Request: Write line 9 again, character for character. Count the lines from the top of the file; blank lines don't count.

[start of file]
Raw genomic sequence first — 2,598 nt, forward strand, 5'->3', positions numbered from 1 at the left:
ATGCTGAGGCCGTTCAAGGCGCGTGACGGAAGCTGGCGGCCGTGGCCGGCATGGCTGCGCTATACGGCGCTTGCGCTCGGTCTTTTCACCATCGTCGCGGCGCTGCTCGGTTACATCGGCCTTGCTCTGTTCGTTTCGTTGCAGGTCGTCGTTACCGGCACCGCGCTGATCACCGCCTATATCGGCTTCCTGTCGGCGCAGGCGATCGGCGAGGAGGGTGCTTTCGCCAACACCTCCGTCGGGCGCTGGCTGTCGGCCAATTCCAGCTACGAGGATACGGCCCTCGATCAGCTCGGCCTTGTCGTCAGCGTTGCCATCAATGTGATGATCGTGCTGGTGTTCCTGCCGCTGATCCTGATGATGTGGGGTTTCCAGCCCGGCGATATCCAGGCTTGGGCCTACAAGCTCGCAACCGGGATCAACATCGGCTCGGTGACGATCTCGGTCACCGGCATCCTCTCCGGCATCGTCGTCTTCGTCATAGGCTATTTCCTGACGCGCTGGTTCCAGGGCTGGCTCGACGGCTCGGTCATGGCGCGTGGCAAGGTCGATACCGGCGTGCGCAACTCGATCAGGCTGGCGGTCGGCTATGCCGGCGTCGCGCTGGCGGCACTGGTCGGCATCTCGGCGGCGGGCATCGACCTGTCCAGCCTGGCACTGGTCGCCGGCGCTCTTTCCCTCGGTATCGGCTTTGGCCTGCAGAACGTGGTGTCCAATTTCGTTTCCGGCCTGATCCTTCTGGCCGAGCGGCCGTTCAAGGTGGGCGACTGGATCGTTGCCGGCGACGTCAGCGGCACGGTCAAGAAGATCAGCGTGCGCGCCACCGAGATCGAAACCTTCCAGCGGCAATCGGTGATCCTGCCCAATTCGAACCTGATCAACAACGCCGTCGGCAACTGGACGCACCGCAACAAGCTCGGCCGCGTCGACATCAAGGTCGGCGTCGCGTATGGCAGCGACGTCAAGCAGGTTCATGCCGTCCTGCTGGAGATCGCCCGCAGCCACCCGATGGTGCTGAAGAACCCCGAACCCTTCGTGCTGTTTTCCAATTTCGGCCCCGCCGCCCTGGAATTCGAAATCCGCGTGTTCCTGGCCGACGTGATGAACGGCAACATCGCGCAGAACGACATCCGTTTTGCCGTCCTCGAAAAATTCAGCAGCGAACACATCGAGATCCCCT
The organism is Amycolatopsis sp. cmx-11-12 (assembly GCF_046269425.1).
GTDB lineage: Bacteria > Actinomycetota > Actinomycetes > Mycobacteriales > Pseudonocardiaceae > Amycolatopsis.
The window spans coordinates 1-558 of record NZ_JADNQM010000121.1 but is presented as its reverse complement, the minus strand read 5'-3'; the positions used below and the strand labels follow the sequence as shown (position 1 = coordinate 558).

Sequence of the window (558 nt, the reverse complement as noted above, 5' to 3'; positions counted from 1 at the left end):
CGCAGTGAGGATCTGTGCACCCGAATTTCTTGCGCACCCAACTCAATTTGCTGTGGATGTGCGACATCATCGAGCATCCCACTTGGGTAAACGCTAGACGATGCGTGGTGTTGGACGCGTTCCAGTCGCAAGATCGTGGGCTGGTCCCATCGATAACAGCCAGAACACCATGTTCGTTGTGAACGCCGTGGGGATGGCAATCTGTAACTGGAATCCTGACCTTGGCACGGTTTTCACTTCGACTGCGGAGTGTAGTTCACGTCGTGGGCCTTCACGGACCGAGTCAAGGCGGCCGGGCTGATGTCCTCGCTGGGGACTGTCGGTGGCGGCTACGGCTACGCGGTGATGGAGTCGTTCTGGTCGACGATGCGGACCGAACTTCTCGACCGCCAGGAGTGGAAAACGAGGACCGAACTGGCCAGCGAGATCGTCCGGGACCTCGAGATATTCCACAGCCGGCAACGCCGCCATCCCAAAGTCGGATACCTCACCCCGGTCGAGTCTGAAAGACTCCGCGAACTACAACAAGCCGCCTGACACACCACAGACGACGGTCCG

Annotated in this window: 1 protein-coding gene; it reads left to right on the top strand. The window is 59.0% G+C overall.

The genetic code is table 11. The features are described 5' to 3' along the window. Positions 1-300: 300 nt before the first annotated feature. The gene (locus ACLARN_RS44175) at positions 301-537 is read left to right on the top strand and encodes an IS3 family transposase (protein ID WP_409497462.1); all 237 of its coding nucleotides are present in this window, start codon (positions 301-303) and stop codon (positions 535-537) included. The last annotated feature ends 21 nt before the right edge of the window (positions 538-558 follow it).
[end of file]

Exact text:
The genetic code is table 11. The features are described 5' to 3' along the window. Positions 1-300: 300 nt before the first annotated feature. The gene (locus ACLARN_RS44175) at positions 301-537 is read left to right on the top strand and encodes an IS3 family transposase (protein ID WP_409497462.1); all 237 of its coding nucleotides are present in this window, start codon (positions 301-303) and stop codon (positions 535-537) included. The last annotated feature ends 21 nt before the right edge of the window (positions 538-558 follow it).